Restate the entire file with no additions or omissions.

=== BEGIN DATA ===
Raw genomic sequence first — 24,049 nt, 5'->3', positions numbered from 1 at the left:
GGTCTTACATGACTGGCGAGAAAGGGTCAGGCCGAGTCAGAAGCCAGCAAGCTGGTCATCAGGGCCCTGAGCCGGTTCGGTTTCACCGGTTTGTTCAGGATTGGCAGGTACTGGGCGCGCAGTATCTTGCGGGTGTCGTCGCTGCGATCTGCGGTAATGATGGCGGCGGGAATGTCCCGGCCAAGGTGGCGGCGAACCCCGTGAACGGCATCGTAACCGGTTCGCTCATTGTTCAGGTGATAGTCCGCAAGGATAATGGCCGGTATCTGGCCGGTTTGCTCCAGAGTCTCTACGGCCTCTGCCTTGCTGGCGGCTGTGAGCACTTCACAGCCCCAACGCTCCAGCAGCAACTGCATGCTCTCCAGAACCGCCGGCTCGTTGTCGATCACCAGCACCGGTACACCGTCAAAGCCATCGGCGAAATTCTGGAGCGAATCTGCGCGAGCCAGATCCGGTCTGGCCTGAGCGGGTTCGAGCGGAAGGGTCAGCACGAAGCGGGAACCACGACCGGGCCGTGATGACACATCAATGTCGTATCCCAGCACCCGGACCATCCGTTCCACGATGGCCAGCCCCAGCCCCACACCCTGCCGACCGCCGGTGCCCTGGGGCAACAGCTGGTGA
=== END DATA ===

Raw genomic sequence first — 24,049 nt, 5'->3', positions numbered from 1 at the left:
GGTCTTACATGACTGGCGAGAAAGGGTCAGGCCGAGTCAGAAGCCAGCAAGCTGGTCATCAGGGCCCTGAGCCGGTTCGGTTTCACCGGTTTGTTCAGGATTGGCAGGTACTGGGCGCGCAGTATCTTGCGGGTGTCGTCGCTGCGATCTGCGGTAATGATGGCGGCGGGAATGTCCCGGCCAAGGTGGCGGCGAACCCCGTGAACGGCATCGTAACCGGTTCGCTCATTGTTCAGGTGATAGTCCGCAAGGATAATGGCCGGTATCTGGCCGGTTTGCTCCAGAGTCTCTACGGCCTCTGCCTTGCTGGCGGCTGTGAGCACTTCACAGCCCCAACGCTCCAGCAGCAACTGCATGCTCTCCAGAACCGCCGGCTCGTTGTCGATCACCAGCACCGGTACACCGTCAAAGCCATCGGCGAAATTCTGGAGCGAATCTGCGCGAGCCAGATCCGGTCTGGCCTGAGCGGGTTCGAGCGGAAGGGTCAGCACGAAGCGGGAACCACGACCGGGCCGTGATGACACATCAATGTCGTATCCCAGCACCCGGACCATCCGTTCCACGATGGCCAGCCCCAGCCCCACACCCTGCCGACCGCCGGTGCCCTGGGGCAACAGCTGGTGA